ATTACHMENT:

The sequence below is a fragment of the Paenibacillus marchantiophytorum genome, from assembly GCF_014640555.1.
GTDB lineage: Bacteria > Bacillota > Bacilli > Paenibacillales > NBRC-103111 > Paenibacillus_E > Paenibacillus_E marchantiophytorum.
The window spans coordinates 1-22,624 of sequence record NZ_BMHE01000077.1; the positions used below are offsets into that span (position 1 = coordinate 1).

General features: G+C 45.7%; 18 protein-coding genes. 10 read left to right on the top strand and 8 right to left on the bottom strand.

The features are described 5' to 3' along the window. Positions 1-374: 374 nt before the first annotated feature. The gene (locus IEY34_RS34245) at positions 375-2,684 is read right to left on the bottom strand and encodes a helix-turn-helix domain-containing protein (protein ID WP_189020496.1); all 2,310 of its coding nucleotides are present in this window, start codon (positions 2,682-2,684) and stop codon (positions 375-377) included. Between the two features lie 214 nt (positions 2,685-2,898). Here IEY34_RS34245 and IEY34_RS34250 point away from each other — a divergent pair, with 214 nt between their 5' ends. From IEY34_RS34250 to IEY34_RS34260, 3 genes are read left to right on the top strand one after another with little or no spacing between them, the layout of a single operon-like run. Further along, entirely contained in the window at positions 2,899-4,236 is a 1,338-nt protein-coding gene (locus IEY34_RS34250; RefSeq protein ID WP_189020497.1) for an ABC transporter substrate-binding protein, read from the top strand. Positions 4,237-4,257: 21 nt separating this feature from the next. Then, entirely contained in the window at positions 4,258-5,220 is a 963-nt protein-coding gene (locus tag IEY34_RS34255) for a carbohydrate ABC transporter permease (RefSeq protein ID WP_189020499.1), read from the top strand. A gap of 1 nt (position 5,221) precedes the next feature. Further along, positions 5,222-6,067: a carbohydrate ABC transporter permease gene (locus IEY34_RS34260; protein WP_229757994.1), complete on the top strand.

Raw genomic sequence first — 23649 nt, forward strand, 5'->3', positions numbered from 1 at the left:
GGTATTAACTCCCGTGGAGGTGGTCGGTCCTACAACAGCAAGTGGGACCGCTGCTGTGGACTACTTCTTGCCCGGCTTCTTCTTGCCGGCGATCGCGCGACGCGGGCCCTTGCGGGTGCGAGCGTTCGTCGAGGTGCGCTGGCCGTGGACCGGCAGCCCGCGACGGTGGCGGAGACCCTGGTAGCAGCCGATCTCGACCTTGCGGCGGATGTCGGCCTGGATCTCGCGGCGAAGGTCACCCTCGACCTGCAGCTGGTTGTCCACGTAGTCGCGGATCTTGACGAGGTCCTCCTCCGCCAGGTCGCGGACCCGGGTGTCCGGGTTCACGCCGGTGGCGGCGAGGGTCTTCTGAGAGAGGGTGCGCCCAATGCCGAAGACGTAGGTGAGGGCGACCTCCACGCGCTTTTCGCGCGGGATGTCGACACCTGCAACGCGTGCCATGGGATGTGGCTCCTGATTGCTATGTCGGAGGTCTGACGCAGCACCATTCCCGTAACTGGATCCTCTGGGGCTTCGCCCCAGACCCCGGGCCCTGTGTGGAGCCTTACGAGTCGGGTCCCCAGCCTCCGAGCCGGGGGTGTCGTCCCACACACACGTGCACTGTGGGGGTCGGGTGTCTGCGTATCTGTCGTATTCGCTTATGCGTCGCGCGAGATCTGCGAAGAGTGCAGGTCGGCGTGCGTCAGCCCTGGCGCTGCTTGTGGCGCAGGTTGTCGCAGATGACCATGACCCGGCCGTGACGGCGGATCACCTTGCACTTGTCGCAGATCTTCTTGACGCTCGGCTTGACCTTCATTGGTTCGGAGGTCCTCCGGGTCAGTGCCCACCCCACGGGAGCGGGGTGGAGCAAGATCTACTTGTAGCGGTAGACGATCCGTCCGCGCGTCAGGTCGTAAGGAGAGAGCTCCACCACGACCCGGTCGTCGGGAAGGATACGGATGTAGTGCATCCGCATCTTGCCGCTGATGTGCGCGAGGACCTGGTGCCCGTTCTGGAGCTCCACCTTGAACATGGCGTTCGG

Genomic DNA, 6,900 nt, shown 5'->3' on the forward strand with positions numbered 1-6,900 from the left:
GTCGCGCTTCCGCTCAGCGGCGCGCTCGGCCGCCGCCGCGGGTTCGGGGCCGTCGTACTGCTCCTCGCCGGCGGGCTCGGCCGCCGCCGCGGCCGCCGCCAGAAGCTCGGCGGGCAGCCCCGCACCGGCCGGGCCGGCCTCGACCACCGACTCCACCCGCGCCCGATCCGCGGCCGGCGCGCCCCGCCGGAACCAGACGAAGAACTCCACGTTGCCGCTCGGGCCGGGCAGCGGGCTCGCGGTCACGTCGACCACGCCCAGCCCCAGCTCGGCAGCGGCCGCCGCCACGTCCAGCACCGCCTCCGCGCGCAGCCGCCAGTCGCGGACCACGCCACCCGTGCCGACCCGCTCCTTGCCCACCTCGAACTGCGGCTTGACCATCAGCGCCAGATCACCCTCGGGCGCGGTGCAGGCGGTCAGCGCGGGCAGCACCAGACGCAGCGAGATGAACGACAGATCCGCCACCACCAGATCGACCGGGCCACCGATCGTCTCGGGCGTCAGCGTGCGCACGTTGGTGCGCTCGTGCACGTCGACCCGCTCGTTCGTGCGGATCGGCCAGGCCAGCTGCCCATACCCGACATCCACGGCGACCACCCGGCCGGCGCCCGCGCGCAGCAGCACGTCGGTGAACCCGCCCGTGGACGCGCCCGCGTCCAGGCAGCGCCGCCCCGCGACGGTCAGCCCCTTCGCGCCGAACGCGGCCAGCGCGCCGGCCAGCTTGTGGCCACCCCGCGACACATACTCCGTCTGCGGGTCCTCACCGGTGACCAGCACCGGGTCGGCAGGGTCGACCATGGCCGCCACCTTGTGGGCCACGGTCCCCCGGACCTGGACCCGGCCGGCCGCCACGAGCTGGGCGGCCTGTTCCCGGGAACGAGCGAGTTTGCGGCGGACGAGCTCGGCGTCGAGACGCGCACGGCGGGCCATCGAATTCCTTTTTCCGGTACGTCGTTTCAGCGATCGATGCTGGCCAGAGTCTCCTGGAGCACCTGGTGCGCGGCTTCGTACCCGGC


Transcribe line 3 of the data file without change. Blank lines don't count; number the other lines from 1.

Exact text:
The window spans coordinates 1-22,624 of sequence record NZ_BMHE01000077.1; the positions used below are offsets into that span (position 1 = coordinate 1).